With this Galbraith quote in mind, consider what Professor Daniel Kahneman wrote in an article back in 2011.
In that article, Kahneman explains that he was responsible for evaluating candidates for officer training during his time in the military several decades ago. The methods he and others at the time used were apparently developed by the British Army during World War II. Part of his job was to, after careful observation of potential officers, offer what were thought to be useful predictions about how these candidates were likely to perform in the future. Seems straightforward enough: simply figure out who was clearly qualified and who was not via a sound methodology.
Since certain individuals appeared to have strong leadership skills while others plainly did not, Kahneman (and others) felt quite comfortable making definitive predictions.
Unfortunately, that confidence was unfounded:
"...despite our certainty about the potential of individual candidates, our forecasts were largely useless. The evidence was overwhelming."
In the same article Kahneman also added -- and this might at least partially help explain why prognosticators continue to confidently prognosticate despite the folly of it -- the following:
"The statistical evidence of our failure should have shaken our confidence in our judgments of particular candidates, but it did not. It should also have caused us to moderate our predictions, but it did not. We knew as a general fact that our predictions were little better than random guesses, but we continued to feel and act as if each particular prediction was valid. I was reminded of visual illusions, which remain compelling even when you know that what you see is false. I was so struck by the analogy that I coined a term for our experience: the illusion of validity.
I had discovered my first cognitive fallacy."
If it's difficult to predict how one individual is going to perform, then the inherent difficulty of predicting what will happen with the stock market or something as complex as the global economy shouldn't exactly be a surprise.
Forecasting is tough to do reliably well. This article by Barry Ritholtz puts its more bluntly:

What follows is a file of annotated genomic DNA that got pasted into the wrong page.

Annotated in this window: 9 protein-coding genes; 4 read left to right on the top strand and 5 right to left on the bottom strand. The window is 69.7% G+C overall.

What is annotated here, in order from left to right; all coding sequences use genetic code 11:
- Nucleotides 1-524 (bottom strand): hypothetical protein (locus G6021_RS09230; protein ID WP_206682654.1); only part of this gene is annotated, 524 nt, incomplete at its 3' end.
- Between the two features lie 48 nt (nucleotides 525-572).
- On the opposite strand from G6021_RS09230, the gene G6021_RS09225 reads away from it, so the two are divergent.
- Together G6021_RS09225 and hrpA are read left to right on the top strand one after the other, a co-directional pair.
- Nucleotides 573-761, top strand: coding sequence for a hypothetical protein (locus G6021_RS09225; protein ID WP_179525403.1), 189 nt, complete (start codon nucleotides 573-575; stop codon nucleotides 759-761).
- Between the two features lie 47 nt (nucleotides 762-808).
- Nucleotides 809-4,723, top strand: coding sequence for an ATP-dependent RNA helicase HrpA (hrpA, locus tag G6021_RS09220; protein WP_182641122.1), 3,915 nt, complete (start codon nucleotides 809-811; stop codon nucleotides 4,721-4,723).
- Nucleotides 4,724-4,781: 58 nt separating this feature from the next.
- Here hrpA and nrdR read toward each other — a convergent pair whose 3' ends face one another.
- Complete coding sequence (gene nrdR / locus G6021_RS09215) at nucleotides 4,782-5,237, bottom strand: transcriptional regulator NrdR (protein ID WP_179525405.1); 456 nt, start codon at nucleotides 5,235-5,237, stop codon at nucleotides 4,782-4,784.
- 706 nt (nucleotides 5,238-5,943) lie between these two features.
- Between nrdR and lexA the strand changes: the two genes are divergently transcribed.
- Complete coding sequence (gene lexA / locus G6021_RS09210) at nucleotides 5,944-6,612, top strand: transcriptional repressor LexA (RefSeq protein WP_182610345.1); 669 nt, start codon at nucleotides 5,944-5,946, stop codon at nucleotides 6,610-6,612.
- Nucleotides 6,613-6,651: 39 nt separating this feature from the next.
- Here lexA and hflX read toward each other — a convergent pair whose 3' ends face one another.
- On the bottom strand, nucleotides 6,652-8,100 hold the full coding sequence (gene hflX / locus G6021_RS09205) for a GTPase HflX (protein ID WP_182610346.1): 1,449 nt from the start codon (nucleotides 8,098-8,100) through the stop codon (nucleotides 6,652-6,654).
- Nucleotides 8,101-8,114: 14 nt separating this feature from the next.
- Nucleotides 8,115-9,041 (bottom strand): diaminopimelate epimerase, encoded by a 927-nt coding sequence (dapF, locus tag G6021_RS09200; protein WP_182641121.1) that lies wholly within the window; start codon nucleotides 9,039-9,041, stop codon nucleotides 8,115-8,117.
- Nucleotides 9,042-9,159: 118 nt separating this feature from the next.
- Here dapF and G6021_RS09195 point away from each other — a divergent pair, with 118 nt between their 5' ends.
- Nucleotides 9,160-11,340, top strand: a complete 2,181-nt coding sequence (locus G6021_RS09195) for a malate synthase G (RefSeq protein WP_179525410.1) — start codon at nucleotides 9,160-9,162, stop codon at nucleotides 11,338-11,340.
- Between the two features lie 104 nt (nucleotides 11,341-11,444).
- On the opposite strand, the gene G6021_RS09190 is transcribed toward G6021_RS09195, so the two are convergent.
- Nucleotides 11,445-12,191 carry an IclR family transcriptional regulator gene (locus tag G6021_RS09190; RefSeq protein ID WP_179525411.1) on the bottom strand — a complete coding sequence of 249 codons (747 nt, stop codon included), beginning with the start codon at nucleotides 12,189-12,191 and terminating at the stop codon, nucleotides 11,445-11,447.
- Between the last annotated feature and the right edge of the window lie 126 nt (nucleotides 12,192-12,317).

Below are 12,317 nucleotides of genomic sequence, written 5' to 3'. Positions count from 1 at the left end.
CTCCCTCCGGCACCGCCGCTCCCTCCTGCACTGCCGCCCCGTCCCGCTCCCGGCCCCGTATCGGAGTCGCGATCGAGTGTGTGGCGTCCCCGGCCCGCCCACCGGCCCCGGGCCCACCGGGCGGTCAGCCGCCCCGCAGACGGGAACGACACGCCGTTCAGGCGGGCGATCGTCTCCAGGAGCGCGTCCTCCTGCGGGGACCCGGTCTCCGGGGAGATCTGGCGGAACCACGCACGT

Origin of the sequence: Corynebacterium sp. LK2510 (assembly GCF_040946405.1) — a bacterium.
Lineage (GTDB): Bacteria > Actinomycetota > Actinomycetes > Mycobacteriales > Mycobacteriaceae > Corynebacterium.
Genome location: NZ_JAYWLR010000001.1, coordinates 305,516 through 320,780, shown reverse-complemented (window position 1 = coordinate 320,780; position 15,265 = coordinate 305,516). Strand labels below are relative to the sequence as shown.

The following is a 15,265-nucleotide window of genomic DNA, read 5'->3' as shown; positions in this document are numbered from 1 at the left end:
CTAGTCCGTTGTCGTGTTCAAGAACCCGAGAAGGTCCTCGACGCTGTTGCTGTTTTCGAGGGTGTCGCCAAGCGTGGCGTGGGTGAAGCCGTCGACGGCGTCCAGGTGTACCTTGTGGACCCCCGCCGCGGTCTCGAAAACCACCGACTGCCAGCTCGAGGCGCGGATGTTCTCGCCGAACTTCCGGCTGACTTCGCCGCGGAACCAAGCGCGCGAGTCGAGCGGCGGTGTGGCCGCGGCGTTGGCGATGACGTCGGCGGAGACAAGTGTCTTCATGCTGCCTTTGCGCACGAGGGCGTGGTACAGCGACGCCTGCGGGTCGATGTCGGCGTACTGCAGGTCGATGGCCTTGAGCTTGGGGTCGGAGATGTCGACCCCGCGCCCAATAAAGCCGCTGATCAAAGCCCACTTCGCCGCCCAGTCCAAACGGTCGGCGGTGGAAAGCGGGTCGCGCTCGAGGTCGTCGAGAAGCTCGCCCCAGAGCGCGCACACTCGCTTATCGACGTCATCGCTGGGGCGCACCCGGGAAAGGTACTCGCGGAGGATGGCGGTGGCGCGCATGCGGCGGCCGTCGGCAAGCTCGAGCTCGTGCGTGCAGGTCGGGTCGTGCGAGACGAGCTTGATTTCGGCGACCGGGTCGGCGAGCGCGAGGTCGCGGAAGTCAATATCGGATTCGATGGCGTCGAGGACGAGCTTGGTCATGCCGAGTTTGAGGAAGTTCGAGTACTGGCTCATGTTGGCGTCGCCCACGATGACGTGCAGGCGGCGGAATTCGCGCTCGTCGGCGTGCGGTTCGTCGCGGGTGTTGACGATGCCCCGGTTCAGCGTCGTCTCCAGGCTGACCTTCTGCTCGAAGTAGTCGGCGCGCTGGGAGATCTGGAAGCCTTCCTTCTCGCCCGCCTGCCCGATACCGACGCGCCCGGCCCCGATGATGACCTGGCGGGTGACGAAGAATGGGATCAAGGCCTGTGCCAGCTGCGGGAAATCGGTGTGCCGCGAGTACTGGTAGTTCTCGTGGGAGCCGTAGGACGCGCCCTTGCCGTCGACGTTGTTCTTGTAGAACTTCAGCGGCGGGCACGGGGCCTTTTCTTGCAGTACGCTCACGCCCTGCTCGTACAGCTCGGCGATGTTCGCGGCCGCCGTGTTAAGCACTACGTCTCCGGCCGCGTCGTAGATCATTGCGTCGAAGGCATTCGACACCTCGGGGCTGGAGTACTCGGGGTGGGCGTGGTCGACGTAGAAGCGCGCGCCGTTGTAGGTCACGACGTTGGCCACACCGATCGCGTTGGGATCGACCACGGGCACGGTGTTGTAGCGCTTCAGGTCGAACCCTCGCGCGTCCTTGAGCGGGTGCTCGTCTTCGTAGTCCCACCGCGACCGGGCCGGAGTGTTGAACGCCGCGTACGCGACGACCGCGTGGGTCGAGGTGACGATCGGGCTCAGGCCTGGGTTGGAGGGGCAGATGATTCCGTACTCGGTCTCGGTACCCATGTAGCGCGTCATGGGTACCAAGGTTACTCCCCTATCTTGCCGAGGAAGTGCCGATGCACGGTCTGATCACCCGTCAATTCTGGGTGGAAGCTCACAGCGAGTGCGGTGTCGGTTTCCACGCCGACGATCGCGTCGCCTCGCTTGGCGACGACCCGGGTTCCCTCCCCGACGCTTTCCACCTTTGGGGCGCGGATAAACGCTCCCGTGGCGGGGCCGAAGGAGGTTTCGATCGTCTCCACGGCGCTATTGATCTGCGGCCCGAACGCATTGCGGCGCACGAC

Pro Forecasters Stink, You're Worse
That doesn't stop many from trying to predict what is mostly just not predictable. There is, and there will continue to be, no shortage of experts making forecasts about, among other things, the markets and the economy. Many of them are extremely smart, informed, well-intentioned, credible sounding, and a number even have some interesting things to say.
The problem is that those well-intentioned experts may not necessarily be producing something that's genuinely useful. There naturally will be exceptions but, especially as the forecasts become more macro-oriented, I think it increasingly makes sense to be skeptical. The world has always been an uncertain place and will continue to be that way. Being flexible and open-minded beats rigid certitude.
Expert forecasters will no doubt continue looking into their crystal ball and offer what at least sounds like compelling thoughts about the future.
The fact that they continue to do so with a high level of confidence just might be, at least in part, the "illusion of validity" at work.
Unfortunately, some of us will also likely pay way too much attention to it.
From a separate article written by Ritholtz late last year:
"Despite the abysmal track record of almost all forecasters, the news media still loves them. It has air time and pages to fill and seems little concerned about giving space to money-losing prognosticators.
As I first wrote a decade ago, to forecast is folly. Today, we have Google Search to help us prove it. Pundits may forget, but not the Internet."
Henry Singleton: Why Flexibility Beats Long-Range Planning
Forecasters & Fortune Tellers
Charlie Munger: Snare and a Delusion
James Grant on Economic Forecasting
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